ANYWAY……as I was saying before I rudely interrupted myself, the monthly meetings have been going strong for over 11 years now Alhamdullilah  I, myself, have only ever hosted one, 10 years ago (took me that long to get over it!!!), and it attracted quite a crowd despite the wailing and gnashing of teeth over the fact that we lived so far from everyone.  That meeting had men and women and children, because quite a few of the husbands who drove their wives to the house just hung around and my husband invited them in (despite his dire warnings to me that he was not available that day) and he and the other husbands had such a whale of a time they thought maybe they should set up their own meetings!  The following day neighbours came up to both him and my eldest daughter and congratulated her on her engagement.  After all….there couldn’t possibly be any other reason for a large group of women to congregate on an afternoon over coffee and cakes.

I had thought of holding it several times since then, when it seemed as if nobody else was able to host it, but always at the last minute someone would step up to the plate and I could breathe a huge sigh of relief.  But this time it didn’t look as if anyone was going to volunteer so I went ahead and, in a moment of temporary insanity, I invited everyone to my house.  It being January with the days so short, and knowing it was quite a distance for most people to travel, I wasn’t expecting much of a turnout – actually I had visions of it being just me and my two daughters sitting staring at each other and twiddling our thumbs.  However my friends who live in this area all rallied around and said they were coming anyway.  But then the number of women on the Facebook group interested in coming, started to grow at the same rate as my blood pressure, and then I started panicking about where I was going to put everyone. 

There is nothing like hosting an event in your home to get all those long overdue jobs and tasks done – I highly recommend it!  I had 6 days in which to prepare, so I sat with my list and organised and prioritised and worked my butt off and nagged my head off, so that when the day came I was so looking forward to seeing everyone.  I prayed to Allah that He would bless the meeting and the sisters with a safe journey…..next time I will be more specific in my dua and ask Him to bless them with a short journey also!

It does make things so much easier when you don’t have to provide the food (although of course I did bake for the event), only the hot and cold drinks.  I have hosted events in our home for Algerians and I found them far more stressful due to the fact that I always feel a little out of my depth and am never sure of all the etiquettes, the unspoken do’s and don’ts.  But when it comes to a monthly meeting anything goes as nobody cares very much about what’s served with what and in what cup or plate, as the women’s first priority is to meet up with each other and catch up, get new ideas and maybe get some things off their chest and, in the process, perhaps find ways and means of coping with the problems of living here in Algeria.

I moved the kitchen chairs into the living room, pushed the kitchen table into a corner, brought some extra chairs into the courtyard to make an outdoor extra seating space (Alhamdulliah the day was dry and not too cold), and prepared flasks of hot water, milk and coffee. My friends who lived locally also were very supportive providing me with extra mugs, flasks and even a coffee table barakallahu fihunna.  At one stage the living room was practically empty and the kitchen was standing room only with a whole group standing around chatting – I should have known that would be the most popular area with it being near the food and drinks!

Over 30 women and young girls turned up covering 11 different nationalities, and, although I had little time or opportunity to sit down and chat with anyone, I was able to catch up with some.  It was wonderful for me to see groups of women and girls sitting around chatting and laughing, and I felt truly grateful to Allah for the wonderful community of sisters here in Algeria, and for the opportunity to facilitate this get-together.  One of them had brought a talk by Muhammad Mukhtar Ash-Shinqitee  entitled The Goodly Life and you can find it here.   The Islamic talk has brought many benefits to the meetings – the first and foremost is the blessings as promised in the following hadith:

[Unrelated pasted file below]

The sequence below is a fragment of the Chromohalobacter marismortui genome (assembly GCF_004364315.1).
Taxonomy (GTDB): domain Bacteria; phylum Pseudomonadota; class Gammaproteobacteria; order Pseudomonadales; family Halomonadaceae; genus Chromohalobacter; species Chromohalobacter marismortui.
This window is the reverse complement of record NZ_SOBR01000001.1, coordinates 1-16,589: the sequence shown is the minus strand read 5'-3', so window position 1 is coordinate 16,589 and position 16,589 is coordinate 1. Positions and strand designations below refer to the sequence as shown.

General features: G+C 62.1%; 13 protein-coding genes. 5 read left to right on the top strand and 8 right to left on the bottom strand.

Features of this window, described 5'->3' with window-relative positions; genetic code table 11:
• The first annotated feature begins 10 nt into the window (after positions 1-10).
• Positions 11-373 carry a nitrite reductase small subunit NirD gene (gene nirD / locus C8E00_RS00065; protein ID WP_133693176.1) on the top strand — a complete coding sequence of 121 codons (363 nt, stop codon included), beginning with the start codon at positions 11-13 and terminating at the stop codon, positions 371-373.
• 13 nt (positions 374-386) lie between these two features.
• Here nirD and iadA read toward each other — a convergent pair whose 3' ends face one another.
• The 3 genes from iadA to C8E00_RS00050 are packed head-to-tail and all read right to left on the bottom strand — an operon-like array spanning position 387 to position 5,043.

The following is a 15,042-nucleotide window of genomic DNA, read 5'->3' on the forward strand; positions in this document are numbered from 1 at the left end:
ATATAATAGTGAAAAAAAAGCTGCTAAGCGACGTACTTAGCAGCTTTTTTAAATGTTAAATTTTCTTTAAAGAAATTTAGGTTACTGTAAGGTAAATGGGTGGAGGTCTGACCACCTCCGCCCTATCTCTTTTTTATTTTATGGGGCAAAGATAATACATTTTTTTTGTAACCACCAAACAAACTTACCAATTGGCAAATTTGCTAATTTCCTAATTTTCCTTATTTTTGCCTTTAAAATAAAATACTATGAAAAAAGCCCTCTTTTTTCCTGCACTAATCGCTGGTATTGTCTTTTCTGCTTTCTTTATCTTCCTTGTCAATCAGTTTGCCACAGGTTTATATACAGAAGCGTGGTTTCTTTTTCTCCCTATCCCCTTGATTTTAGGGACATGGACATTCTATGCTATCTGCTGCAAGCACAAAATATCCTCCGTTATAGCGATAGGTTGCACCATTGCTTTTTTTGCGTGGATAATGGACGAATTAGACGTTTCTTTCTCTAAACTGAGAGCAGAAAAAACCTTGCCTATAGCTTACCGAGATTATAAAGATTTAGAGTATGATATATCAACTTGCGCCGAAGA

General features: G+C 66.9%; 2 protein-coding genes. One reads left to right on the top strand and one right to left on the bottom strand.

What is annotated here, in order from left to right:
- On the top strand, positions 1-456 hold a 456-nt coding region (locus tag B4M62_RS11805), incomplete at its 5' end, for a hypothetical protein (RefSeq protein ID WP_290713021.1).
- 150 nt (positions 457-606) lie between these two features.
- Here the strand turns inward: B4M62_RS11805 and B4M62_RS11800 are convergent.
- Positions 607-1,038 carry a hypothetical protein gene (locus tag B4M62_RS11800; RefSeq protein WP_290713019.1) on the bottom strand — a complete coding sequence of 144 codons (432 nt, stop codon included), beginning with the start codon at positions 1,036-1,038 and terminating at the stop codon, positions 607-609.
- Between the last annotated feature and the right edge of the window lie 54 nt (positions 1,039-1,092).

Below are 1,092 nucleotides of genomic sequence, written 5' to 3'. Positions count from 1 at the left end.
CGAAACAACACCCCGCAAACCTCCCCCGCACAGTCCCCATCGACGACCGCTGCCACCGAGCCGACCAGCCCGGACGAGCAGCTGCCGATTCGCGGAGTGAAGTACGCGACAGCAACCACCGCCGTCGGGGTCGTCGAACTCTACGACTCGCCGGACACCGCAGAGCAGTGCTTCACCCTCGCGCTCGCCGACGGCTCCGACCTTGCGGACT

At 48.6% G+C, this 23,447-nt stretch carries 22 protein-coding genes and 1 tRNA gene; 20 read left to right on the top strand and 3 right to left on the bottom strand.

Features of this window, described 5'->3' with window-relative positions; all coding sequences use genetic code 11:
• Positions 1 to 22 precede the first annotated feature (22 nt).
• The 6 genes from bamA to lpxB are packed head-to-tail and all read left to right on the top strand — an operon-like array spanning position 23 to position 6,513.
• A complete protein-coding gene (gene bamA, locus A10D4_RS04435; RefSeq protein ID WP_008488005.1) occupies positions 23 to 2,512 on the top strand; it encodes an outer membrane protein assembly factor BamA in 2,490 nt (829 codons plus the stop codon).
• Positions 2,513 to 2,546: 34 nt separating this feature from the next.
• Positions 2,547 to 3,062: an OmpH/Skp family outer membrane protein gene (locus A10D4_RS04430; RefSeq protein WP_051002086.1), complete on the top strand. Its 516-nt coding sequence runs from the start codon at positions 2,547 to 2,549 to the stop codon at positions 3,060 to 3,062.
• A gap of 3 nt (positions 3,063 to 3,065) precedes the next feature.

Abu Hurairah and Abu Sa`id Al-Khudri (May Allah be pleased with them) reported: The Messenger of Allah (sallallaahu ’alayhi wa sallam) said, “When a group of people assemble for the remembrance of Allah, the angels surround them (with their wings), (Allah’s) mercy envelops them, Sakinah, or tranquillity descends upon them and Allah makes a mention of them before those who are near Him.”

They have been good reminders to us all, Islamic tips on how to cope with life here as a foreigner in Algeria, and usually they bring everyone at the meeting together in a unified group for a brief discussion which adds a feeling of community to the meeting.

Among the guests, three of them had been to the original meeting in my home 10 years ago, and one of them, who had been a young girl then and was now a married woman with her own child, gave a wonderful feeling of continuity.  It does help a lot that only children under the age of two and girls over the age of 10 are allowed, and we had 3 toddlers and a baby who were as good as gold Allahibarek. 

We had asked the sisters to please park their cars on the road perpendicular to our road in order not to inconvenience our neighbours so when my husband returned from work and saw no cars parked outside our house he assumed everyone had gone home, until my youngest told him ‘go and have a look at the hall at the bottom of the stairs’ – wall to wall footwear!  And that was after two thirds of the guests had gone! The neighbours never blinked an eye at the comings and goings on that day, proof that after 10 years they have become accustomed to our odd gatherings (‘odd’ referring to both the gatherings and the guests).

And that temporary insanity I mentioned at the beginning of this post?  I think it may be more permanent than I thought because I’d be happy to host another meeting again……soon…….especially during the summer months when the days are longer.

And the day after the meeting we had one of the side benefits of hosting a monthly meeting, a Queen Antoinette Day – anyone hungry?  Let them eat cake!